New deal, same Ripken Old standby puts smile on O's changing face with 3 hits, defense

Key goes seamless six

Davis' double drives in Anderson with winner

Opening Day

April 03, 1997|By Joe Strauss | Joe Strauss,SUN STAFF

On a day supposedly devoted to first impressions, the Orioles restated the importance of tradition.

Playing his 2,317th consecutive game with a new two-year, $15.1 million contract extension, third baseman Cal Ripken crafted a career afternoon within the Orioles' 4-2 Opening Day win at Camden Yards over the Kansas City Royals.

Ripken signed. Ripken fielded. Ripken hit. Mixed with starting pitcher Jimmy Key's seamless debut and Eric Davis' sixth-inning tie-breaking double, the performance provided a week's good feeling in less than four hours.

"Opening Day is usually nerve-racking," Ripken said during a post-game news conference. "I've had a position change. I'm used to seeing the ball from a different perspective. I'm working on a contract. But for some reason I was very relaxed very comfortable."

Rather than rack his nerves, the 36-year-old Ripken went after Royals starter Kevin Appier with a fourth-inning bases-empty home run and two doubles. He also robbed Jeff King of a probable RBI double with his sprawling stop and throw to end the top of the fourth.

"I wish it would have been an easier chance, but they don't call it the hot corner for nothing," Ripken said. "It was difficult to pick the ball up off the bat."

The moment was not lost upon Ripken or his team. What could have represented a bubbling distraction instead transformed itself into collective relief.

"It's very rare that somebody gets to play a whole career for one team," Ripken said. "Don't think I don't think I'm lucky to have been able to do that. This is a very happy day."

Ripken also served as a rare tie to the past. With Brady Anderson quarantined as a designated hitter, the new-look Orioles returned only two starters, catcher Chris Hoiles and first baseman Rafael Palmeiro, to the positions they manned last Opening Day. They employed a starting pitcher who helped drive them from last year's American League Championship Series and a cleanup hitter two years removed from oblivion. The offensive mesh sometimes lacked efficiency but never relented.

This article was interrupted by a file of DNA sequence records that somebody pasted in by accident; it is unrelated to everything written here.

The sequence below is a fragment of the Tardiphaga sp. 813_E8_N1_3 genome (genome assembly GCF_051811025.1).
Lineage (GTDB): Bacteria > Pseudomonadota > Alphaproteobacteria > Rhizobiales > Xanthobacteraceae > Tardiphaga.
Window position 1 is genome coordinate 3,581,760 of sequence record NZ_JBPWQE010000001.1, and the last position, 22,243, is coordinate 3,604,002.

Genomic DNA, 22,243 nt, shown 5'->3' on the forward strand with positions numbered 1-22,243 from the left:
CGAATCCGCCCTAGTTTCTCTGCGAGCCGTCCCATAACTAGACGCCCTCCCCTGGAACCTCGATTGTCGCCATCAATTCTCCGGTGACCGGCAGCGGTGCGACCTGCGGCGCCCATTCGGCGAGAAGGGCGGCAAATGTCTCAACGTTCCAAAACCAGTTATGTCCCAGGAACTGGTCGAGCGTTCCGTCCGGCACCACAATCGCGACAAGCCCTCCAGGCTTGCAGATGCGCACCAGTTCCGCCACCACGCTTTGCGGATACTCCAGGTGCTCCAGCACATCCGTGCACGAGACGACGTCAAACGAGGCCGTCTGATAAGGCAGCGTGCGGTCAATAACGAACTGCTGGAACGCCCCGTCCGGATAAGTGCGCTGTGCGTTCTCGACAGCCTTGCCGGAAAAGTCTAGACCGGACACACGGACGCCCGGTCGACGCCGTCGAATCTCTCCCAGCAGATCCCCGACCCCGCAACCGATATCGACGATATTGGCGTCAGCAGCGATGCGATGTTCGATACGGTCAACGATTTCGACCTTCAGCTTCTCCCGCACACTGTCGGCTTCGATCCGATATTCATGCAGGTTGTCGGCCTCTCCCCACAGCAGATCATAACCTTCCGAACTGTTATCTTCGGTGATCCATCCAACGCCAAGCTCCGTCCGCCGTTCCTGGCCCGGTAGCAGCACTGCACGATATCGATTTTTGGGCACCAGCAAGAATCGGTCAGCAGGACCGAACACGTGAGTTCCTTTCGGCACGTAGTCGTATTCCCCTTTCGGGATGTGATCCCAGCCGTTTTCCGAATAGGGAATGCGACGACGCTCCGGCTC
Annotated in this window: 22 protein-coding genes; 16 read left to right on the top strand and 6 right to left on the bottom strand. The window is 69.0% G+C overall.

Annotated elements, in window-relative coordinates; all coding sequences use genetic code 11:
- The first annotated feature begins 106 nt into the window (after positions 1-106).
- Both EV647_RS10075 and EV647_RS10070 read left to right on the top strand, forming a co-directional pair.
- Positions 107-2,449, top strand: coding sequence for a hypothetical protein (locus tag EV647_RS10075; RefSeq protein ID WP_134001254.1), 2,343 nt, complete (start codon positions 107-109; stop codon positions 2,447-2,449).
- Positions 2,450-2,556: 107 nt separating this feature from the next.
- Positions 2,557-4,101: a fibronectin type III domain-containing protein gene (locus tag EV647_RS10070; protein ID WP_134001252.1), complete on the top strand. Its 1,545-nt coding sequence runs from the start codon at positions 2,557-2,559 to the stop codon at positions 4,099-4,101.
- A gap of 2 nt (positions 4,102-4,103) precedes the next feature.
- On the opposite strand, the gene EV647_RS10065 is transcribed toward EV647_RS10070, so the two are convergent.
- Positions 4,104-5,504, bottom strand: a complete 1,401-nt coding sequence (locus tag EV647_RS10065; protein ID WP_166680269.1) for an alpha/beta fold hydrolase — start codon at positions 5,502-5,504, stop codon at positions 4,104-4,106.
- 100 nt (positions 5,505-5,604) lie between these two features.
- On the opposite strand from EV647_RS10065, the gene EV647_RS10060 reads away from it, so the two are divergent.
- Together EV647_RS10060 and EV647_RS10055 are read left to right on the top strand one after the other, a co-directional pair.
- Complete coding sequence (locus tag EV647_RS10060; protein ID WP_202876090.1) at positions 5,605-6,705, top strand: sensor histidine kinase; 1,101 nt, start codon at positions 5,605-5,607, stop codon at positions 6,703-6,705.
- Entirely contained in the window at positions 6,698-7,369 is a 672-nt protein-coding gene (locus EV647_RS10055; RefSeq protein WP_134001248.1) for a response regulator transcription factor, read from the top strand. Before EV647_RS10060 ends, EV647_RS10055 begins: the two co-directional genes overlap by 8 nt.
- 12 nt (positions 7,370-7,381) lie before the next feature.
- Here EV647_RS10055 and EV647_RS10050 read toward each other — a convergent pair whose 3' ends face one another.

While riding a solid outing by Key, the Orioles repeatedly jumped Appier but scored only two of 12 base runners against him. The Orioles managed 19 base runners to the Royals' 10.

Along with new faces, they've committed themselves to something more than a softball-style offense. No one said the transition would be easy. The Orioles sacrificed successfully but also had two runners thrown out in one inning. They stranded 13 runners but finally exploited the Royals' bullpen for single runs in the sixth and seventh innings. Reliever Jamie Walker absorbed the loss in his major-league debut.

Traditionally a sluggish April pitcher, Appier struck out the side in the first inning then began to flail. But the Orioles persistently offered him a life preserver by going 0-for-10 with runners in scoring position through five innings.

Appier survived Ripken's bloop double to begin the second and fought off another problem in the third by inducing Davis to ground out with runners at first and third.

Less than two hours after agreeing to terms, the transplanted shortstop provided the Orioles their first lead of the season by beginning the fourth inning with a home run into the left-field stands. It was Ripken's fourth Opening Day homer. "I don't think we had a deal until after the home run," Ripken quipped.

Ripken stoked the moment by ending the inning's top half with a diving stop against King. As the primary beneficiary, Key wasted little time endorsing Ripken's transition to a new position.

"He's an athlete. I don't care where you put him," said Key. "You could catch him. You could play him at first. He could still play because he's so good an athlete. And you know he can hit."

Added Ripken: "The honest truth is you work hard and prepare for that at-bat. Before today I can't say I've had much success against Appier. I got a pitch I could hit and pretty much got it. I'd like to say I knew I was going to have a press conference so I'd hit a home run, but it just doesn't work out that way,".

Unnerved, Appier lost the strike zone. He walked B. J. Surhoff, then surrendered a single to center fielder Jeffrey Hammonds. Hoiles walked to load the bases with none out and No. 9 hitter Jeff Reboulet coaxed the inning's third pass to force home Surhoff for a 2-0 lead.

The Royals' bullpen quickly sprung into action. Just as quickly, the Orioles' attack mellowed.

"He's a tough pitcher. You've got to give him some credit," said second baseman Reboulet, one of three starters making their Orioles debut. "He got in trouble several times, but was able to turn it up a notch. That's what great pitchers can do. We might have helped him out a little bit, but he made good pitches. Maybe against a lesser pitcher we get that one hit and bust the game open."

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